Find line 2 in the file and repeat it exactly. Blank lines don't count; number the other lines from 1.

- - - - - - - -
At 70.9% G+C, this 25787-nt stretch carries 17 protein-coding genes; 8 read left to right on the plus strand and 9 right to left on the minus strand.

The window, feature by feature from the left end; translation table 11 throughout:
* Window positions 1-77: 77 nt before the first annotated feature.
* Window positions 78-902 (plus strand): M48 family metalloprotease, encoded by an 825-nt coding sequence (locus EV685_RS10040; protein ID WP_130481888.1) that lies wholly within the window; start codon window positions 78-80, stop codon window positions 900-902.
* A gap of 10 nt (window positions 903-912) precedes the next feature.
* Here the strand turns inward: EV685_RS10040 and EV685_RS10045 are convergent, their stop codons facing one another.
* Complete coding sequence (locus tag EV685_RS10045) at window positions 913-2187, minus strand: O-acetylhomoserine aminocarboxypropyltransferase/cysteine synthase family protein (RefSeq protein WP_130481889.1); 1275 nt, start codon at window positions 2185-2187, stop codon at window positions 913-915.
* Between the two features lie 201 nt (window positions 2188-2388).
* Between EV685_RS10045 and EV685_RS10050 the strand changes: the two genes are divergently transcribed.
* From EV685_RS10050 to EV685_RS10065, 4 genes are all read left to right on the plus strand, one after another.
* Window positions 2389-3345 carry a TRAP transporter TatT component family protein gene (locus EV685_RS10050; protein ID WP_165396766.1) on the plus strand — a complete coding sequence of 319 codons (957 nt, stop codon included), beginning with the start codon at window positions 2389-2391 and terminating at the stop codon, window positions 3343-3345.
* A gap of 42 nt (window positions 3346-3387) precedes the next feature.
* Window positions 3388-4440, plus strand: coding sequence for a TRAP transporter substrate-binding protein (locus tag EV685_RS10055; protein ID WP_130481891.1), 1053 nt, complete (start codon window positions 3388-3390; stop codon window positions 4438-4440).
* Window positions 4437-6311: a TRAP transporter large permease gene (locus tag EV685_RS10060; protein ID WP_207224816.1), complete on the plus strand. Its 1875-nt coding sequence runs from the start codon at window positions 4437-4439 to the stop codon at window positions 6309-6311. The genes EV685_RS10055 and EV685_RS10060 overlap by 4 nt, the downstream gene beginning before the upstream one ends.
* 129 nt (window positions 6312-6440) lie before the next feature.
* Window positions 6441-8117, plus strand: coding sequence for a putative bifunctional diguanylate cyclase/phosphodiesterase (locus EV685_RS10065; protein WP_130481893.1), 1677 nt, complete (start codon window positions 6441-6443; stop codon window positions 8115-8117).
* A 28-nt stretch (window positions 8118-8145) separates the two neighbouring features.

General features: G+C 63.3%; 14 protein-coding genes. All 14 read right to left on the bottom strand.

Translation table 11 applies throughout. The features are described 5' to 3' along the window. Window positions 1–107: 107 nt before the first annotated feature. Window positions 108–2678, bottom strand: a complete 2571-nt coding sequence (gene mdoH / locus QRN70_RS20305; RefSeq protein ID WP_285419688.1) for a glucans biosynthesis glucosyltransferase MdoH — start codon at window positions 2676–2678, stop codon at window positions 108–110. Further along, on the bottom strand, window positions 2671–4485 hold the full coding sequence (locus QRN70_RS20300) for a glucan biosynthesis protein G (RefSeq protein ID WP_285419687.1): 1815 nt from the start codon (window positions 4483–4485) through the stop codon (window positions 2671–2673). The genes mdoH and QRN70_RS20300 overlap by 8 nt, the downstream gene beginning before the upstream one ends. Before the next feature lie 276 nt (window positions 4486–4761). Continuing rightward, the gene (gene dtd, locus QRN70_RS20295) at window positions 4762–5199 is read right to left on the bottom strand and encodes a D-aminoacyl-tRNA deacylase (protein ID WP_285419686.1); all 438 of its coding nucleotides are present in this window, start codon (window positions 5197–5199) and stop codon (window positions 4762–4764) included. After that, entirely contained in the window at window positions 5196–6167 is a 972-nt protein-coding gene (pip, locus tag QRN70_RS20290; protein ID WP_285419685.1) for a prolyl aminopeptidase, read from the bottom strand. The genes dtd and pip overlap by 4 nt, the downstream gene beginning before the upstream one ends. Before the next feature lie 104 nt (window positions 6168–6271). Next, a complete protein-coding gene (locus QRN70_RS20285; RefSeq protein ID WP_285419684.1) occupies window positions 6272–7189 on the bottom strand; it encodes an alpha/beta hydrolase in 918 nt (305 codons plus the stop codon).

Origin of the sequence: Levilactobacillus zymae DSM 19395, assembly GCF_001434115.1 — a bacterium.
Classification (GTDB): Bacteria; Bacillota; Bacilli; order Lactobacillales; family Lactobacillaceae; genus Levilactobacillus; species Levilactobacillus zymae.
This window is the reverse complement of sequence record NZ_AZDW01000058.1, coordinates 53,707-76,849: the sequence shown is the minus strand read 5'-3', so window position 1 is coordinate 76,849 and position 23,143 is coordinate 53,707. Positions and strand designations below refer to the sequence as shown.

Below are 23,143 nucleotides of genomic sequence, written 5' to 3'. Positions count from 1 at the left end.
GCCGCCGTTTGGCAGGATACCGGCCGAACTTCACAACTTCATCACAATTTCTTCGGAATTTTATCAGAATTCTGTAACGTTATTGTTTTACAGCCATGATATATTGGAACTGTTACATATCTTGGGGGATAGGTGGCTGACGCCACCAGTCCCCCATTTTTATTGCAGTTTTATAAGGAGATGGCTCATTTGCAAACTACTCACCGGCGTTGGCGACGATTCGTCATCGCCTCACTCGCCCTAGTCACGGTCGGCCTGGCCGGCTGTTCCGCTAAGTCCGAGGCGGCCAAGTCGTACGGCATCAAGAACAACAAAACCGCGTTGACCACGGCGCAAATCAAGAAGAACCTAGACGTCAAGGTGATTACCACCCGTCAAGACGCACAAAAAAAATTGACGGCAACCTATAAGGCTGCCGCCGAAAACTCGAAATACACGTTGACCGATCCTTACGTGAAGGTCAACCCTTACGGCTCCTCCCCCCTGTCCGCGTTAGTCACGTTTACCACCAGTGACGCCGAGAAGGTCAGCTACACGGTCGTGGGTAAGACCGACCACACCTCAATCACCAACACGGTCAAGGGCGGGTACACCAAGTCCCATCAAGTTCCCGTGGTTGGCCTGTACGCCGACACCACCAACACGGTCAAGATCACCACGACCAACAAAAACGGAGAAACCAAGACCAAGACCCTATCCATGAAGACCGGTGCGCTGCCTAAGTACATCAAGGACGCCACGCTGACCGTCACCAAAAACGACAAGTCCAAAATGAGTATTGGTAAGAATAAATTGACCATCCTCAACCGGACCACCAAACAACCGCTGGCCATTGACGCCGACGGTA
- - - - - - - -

The window, feature by feature from the left end; translation table 11 throughout: